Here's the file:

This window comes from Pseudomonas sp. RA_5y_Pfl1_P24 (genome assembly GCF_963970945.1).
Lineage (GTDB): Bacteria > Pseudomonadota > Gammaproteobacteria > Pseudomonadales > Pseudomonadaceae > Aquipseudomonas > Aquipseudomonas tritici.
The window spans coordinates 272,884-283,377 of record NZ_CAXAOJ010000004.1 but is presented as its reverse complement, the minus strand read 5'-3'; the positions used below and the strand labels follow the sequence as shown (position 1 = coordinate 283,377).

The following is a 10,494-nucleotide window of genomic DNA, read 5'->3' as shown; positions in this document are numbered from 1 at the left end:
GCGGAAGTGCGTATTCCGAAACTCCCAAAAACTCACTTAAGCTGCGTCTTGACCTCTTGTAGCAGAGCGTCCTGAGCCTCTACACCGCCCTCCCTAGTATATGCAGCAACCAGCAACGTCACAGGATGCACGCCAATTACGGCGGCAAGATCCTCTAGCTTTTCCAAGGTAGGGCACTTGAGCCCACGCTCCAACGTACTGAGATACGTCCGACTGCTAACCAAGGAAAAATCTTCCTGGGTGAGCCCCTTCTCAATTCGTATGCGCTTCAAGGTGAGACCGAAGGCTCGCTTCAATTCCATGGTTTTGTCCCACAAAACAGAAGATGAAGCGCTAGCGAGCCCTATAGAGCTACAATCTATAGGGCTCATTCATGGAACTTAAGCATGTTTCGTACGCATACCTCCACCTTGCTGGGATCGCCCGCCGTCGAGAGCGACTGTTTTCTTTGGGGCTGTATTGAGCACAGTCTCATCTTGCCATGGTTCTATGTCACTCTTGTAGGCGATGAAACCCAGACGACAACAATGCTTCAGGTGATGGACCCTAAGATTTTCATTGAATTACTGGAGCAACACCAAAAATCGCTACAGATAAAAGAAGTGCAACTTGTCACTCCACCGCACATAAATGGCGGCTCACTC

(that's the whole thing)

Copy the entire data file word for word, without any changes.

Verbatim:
This window comes from Pseudomonas sp. RA_5y_Pfl1_P24 (genome assembly GCF_963970945.1).
Lineage (GTDB): Bacteria > Pseudomonadota > Gammaproteobacteria > Pseudomonadales > Pseudomonadaceae > Aquipseudomonas > Aquipseudomonas tritici.
The window spans coordinates 272,884-283,377 of record NZ_CAXAOJ010000004.1 but is presented as its reverse complement, the minus strand read 5'-3'; the positions used below and the strand labels follow the sequence as shown (position 1 = coordinate 283,377).

The following is a 10,494-nucleotide window of genomic DNA, read 5'->3' as shown; positions in this document are numbered from 1 at the left end:
GCGGAAGTGCGTATTCCGAAACTCCCAAAAACTCACTTAAGCTGCGTCTTGACCTCTTGTAGCAGAGCGTCCTGAGCCTCTACACCGCCCTCCCTAGTATATGCAGCAACCAGCAACGTCACAGGATGCACGCCAATTACGGCGGCAAGATCCTCTAGCTTTTCCAAGGTAGGGCACTTGAGCCCACGCTCCAACGTACTGAGATACGTCCGACTGCTAACCAAGGAAAAATCTTCCTGGGTGAGCCCCTTCTCAATTCGTATGCGCTTCAAGGTGAGACCGAAGGCTCGCTTCAATTCCATGGTTTTGTCCCACAAAACAGAAGATGAAGCGCTAGCGAGCCCTATAGAGCTACAATCTATAGGGCTCATTCATGGAACTTAAGCATGTTTCGTACGCATACCTCCACCTTGCTGGGATCGCCCGCCGTCGAGAGCGACTGTTTTCTTTGGGGCTGTATTGAGCACAGTCTCATCTTGCCATGGTTCTATGTCACTCTTGTAGGCGATGAAACCCAGACGACAACAATGCTTCAGGTGATGGACCCTAAGATTTTCATTGAATTACTGGAGCAACACCAAAAATCGCTACAGATAAAAGAAGTGCAACTTGTCACTCCACCGCACATAAATGGCGGCTCACTC